Sun Jan. 12 1941
# SHIP RUNS AGROUND NEAR CHAPEL ST LEONARDS
# KING OF NORWAY VISITS EXILED SERVICEMEN AT ‘ROYAL ARTHUR’

Rose Brothers, a long-established engineering company in Gainsborough, Lincolnshire, was heavily committed to design and production of military equipment for the war effort, notably advanced gun-turrets for bomber aircraft. The Rose family had connections with Chapel St Leonards, having built for themselves, in the late 1920s, a private property ‘Gainsborough House’ on the sandhills overlooking ‘The Grange’.

Algitha Road Methodist Church was in Skegness. Mr A would have been preaching in his capacity as a Methodist ‘local Circuit preacher’.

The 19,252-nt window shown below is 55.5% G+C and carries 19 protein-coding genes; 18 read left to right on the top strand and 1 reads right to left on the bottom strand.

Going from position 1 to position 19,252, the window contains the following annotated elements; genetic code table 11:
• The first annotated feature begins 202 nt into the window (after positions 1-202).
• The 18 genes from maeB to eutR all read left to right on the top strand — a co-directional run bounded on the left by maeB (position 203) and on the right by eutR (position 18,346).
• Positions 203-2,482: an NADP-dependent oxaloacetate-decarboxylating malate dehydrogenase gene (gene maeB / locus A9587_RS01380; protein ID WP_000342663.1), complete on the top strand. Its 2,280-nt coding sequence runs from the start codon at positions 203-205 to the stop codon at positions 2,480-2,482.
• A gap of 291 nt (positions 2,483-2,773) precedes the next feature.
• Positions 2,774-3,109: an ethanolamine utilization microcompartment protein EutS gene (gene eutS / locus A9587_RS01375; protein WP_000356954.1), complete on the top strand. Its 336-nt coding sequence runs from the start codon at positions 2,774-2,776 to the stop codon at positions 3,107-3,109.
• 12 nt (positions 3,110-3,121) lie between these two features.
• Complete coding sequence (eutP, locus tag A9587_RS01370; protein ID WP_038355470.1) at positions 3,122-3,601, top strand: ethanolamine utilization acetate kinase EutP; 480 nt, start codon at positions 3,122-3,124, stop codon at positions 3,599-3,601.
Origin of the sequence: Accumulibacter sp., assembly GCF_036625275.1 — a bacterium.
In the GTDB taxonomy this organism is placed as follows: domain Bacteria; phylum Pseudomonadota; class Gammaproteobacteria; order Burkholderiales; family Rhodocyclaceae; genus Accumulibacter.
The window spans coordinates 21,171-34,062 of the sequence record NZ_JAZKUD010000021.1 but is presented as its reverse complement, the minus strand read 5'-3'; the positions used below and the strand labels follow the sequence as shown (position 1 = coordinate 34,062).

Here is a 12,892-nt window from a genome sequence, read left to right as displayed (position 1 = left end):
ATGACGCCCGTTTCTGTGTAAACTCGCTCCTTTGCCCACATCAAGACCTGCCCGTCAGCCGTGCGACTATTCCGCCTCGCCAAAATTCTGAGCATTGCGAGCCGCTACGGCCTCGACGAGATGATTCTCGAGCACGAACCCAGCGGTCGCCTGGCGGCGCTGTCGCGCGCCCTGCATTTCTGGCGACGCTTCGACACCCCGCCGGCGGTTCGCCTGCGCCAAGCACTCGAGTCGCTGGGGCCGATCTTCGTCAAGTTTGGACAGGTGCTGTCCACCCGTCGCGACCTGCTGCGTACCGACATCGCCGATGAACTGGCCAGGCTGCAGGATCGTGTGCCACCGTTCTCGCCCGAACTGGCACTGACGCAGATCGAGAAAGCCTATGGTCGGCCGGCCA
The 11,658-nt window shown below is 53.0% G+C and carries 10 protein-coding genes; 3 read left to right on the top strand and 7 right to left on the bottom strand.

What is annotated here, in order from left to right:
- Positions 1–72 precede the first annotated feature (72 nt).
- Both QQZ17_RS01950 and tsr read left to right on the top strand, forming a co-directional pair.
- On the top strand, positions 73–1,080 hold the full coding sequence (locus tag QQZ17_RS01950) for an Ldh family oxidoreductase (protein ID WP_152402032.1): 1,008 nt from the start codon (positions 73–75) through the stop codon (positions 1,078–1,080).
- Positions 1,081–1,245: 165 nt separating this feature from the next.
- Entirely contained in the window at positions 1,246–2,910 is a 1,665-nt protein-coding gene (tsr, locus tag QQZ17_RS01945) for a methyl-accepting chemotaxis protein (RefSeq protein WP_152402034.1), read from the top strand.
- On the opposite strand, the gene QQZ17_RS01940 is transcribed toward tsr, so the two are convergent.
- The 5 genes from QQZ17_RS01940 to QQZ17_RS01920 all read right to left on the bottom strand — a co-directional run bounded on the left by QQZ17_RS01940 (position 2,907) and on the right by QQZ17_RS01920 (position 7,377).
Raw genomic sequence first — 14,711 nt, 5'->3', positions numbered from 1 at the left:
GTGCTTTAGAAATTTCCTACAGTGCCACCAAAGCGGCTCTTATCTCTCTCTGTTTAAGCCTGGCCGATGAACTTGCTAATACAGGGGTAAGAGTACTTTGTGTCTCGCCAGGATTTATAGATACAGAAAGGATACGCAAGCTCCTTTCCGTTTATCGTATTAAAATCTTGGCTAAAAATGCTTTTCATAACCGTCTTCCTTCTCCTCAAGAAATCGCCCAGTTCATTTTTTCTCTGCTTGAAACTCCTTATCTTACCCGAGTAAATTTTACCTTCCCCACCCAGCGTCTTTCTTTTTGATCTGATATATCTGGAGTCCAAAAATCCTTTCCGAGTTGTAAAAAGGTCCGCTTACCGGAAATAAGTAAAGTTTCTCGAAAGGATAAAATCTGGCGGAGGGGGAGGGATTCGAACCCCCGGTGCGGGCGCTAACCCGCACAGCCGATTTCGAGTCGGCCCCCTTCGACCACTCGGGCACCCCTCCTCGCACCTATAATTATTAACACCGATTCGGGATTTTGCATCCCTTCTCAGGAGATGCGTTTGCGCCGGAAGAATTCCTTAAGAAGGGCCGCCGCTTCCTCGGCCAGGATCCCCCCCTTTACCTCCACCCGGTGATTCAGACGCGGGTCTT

The unclear word transcribed as ‘folk’ (referring to the church congregation) may have been written in a way to suggest a pronunciation like ‘fook’. The comment on “dialect” probably referred to the fact that Mr A (an educated Londoner) spoke in a way that was not familiar to the entire local congregation.

Wilf Pimperton, another ‘local preacher’, was probably ‘Mr P.’ here. He was a carpenter/joiner and member of the Royal Observer Corps. The family lived close to the sandhills at ‘The Point’.

Jack Taylor was the regular family butcher, whose shop, at that time, was in Hogsthorpe. As lieutenant, he was in charge of the Home Guard which covered Chapel St Leonards.

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